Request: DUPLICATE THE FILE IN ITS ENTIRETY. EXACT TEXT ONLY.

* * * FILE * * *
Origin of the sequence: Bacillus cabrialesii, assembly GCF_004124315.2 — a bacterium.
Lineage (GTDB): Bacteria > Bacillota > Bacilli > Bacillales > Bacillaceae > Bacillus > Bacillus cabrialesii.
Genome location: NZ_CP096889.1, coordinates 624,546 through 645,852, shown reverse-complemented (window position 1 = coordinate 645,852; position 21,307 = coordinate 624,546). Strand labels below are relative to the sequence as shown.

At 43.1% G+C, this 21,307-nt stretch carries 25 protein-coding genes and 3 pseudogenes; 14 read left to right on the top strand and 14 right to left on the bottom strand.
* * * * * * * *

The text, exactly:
Origin of the sequence: Bacillus cabrialesii, assembly GCF_004124315.2 — a bacterium.
Lineage (GTDB): Bacteria > Bacillota > Bacilli > Bacillales > Bacillaceae > Bacillus > Bacillus cabrialesii.
Genome location: NZ_CP096889.1, coordinates 624,546 through 645,852, shown reverse-complemented (window position 1 = coordinate 645,852; position 21,307 = coordinate 624,546). Strand labels below are relative to the sequence as shown.

At 43.1% G+C, this 21,307-nt stretch carries 25 protein-coding genes and 3 pseudogenes; 14 read left to right on the top strand and 14 right to left on the bottom strand.